Huye, Rwanda 2 August 09
Domitilie breaks down into tears describing how she found the body of her husband Paul, hacked to death near their home in Huye, Rwanda. Paul Rutayisire survived the genocide that ended in 1994. A gang of murderers killed him in October 2007. After fighting back tears she said, " Whenever I think of how I found him dead and how they had cut him, sometimes I feel like running mad and running into the streets."
Domitilie believes Paul was murdered for his role on a local court, known as gacaca, organized to try hundreds of thousands of lower lever genocide perpetrators. Killers disagreed with verdicts passed down by Paul and the panel of judges.
They threatened him, then they killed him in the same brutal fashion nearly 1,000,000 Tutsis and moderate Hutus were killed in the genocide.
Domitilie is left with her 8 children, ranging in age from 2 to 21. Paul's sister Elisabeth helps where she can to support Domitilie. Elisabeth lives 20 minutes away up a rutted red dirt road in Huye (formerly known as Butare), Rwanda's second largest city. After Paul's murder Elisabeth tried to help Domitlie move her family closer to the sector office for better protection. Elisabeth says local officials refused, afraid that moving the family would scare the neighbors. Despite a government ban on formally identifying Hutus and Tutsis, today she feels unsafe at home and is worried about receiving visitors. She fears her neighbors will infer she is talking about Paul's murder. She said, "In prisons (the killers) accept what they did and they are forgiven, where they explain what they did, people they killed, all the bad things they did. And then they are forgiven and then they are brought back to where they lived, and they do it again. "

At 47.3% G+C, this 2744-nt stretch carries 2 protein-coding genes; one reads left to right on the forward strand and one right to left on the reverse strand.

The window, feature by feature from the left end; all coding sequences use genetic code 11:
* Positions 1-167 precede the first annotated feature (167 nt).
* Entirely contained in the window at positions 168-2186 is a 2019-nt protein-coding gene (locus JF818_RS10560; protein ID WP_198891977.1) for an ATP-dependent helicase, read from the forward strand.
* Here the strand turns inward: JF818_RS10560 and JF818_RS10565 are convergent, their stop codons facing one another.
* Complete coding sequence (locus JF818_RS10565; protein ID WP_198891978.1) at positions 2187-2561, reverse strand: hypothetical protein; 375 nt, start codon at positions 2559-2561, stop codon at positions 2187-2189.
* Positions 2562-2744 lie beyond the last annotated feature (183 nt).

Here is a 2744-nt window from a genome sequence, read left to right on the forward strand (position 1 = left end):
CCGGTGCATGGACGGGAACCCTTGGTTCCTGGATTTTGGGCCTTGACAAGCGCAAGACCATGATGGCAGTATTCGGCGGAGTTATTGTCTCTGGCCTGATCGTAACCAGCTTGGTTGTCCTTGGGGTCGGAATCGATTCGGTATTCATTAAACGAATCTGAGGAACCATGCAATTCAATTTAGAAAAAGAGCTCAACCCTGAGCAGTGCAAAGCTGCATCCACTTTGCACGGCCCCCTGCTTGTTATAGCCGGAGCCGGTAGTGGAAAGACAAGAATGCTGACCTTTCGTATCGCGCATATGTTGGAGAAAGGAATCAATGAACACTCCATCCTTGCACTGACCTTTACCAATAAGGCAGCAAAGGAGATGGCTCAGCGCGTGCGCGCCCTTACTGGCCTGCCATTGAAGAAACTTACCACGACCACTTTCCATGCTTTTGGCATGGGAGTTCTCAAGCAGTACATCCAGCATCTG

Like most Rwandan genocide survivors Domitilie says she has tried to reconcile with killers. But she firmly denies the positive results most others report, "Is it possible to reconcile with the suspects? We wanted to reconcile but they couldn't accept. Even now they don't want to reconcile with us. Instead they are still trying to kill us."
Paul is one of more than 150 genocide survivors to be murdered since 1995, one year after the genocide ended according to the survivors organization IBUKA, which means "remember" in Kinyarwanda. In recent years the killings have increased as more survivors have testified against neighbors who killed their families.
Domitiilie asserts passionately that many of her neighbors and people around the country are wrong, "They want to show the whole world that there's peace in Rwanda. But for sure there's no peace in Rwanda, cause the victims are still in danger. The hands that killed still have the intention to kill once again."